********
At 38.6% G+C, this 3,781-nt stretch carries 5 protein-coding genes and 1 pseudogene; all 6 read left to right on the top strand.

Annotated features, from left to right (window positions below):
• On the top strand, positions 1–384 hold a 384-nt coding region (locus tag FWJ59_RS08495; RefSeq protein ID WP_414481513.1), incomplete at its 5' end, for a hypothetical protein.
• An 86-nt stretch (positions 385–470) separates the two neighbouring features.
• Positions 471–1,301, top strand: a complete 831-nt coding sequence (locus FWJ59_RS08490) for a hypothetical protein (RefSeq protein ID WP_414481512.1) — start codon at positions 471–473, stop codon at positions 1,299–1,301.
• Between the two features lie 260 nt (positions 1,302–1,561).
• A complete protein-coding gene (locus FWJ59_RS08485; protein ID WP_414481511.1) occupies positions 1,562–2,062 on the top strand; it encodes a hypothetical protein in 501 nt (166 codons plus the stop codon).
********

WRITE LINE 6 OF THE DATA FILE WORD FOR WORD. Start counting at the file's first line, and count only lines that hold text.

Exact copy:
• Between the two features lie 260 nt (positions 1,302–1,561).